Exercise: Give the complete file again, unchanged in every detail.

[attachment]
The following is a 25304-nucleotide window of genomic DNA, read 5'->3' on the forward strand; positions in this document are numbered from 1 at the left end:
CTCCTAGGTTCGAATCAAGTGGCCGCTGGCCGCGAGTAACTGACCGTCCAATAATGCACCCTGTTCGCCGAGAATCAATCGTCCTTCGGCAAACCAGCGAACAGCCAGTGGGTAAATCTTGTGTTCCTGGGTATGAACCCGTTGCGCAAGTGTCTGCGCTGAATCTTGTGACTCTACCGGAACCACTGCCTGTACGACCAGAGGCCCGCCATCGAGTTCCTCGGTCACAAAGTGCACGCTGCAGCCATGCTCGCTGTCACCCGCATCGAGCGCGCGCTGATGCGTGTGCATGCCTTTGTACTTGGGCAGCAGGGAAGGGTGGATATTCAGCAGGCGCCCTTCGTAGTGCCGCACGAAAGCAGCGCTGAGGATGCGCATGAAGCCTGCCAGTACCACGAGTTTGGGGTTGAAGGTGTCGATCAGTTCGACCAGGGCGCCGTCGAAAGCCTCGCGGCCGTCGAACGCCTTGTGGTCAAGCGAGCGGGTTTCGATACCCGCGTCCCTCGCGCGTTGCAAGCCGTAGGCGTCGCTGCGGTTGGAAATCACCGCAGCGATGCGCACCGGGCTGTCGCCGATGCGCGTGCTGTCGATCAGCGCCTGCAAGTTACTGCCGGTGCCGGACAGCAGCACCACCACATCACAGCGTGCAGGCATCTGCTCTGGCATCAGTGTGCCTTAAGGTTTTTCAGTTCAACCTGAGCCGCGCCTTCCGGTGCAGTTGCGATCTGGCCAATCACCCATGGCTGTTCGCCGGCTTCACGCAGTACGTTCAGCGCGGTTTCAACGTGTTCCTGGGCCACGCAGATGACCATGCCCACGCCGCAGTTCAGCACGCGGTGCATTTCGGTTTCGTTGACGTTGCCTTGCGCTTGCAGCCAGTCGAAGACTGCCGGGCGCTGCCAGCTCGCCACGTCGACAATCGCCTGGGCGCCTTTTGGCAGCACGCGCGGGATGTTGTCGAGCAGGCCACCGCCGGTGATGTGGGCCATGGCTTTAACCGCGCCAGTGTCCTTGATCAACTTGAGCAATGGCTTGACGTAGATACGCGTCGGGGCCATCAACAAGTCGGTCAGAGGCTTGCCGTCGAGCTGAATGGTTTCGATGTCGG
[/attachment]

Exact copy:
The following is a 25304-nucleotide window of genomic DNA, read 5'->3' on the forward strand; positions in this document are numbered from 1 at the left end:
CTCCTAGGTTCGAATCAAGTGGCCGCTGGCCGCGAGTAACTGACCGTCCAATAATGCACCCTGTTCGCCGAGAATCAATCGTCCTTCGGCAAACCAGCGAACAGCCAGTGGGTAAATCTTGTGTTCCTGGGTATGAACCCGTTGCGCAAGTGTCTGCGCTGAATCTTGTGACTCTACCGGAACCACTGCCTGTACGACCAGAGGCCCGCCATCGAGTTCCTCGGTCACAAAGTGCACGCTGCAGCCATGCTCGCTGTCACCCGCATCGAGCGCGCGCTGATGCGTGTGCATGCCTTTGTACTTGGGCAGCAGGGAAGGGTGGATATTCAGCAGGCGCCCTTCGTAGTGCCGCACGAAAGCAGCGCTGAGGATGCGCATGAAGCCTGCCAGTACCACGAGTTTGGGGTTGAAGGTGTCGATCAGTTCGACCAGGGCGCCGTCGAAAGCCTCGCGGCCGTCGAACGCCTTGTGGTCAAGCGAGCGGGTTTCGATACCCGCGTCCCTCGCGCGTTGCAAGCCGTAGGCGTCGCTGCGGTTGGAAATCACCGCAGCGATGCGCACCGGGCTGTCGCCGATGCGCGTGCTGTCGATCAGCGCCTGCAAGTTACTGCCGGTGCCGGACAGCAGCACCACCACATCACAGCGTGCAGGCATCTGCTCTGGCATCAGTGTGCCTTAAGGTTTTTCAGTTCAACCTGAGCCGCGCCTTCCGGTGCAGTTGCGATCTGGCCAATCACCCATGGCTGTTCGCCGGCTTCACGCAGTACGTTCAGCGCGGTTTCAACGTGTTCCTGGGCCACGCAGATGACCATGCCCACGCCGCAGTTCAGCACGCGGTGCATTTCGGTTTCGTTGACGTTGCCTTGCGCTTGCAGCCAGTCGAAGACTGCCGGGCGCTGCCAGCTCGCCACGTCGACAATCGCCTGGGCGCCTTTTGGCAGCACGCGCGGGATGTTGTCGAGCAGGCCACCGCCGGTGATGTGGGCCATGGCTTTAACCGCGCCAGTGTCCTTGATCAACTTGAGCAATGGCTTGACGTAGATACGCGTCGGGGCCATCAACAAGTCGGTCAGAGGCTTGCCGTCGAGCTGAATGGTTTCGATGTCGG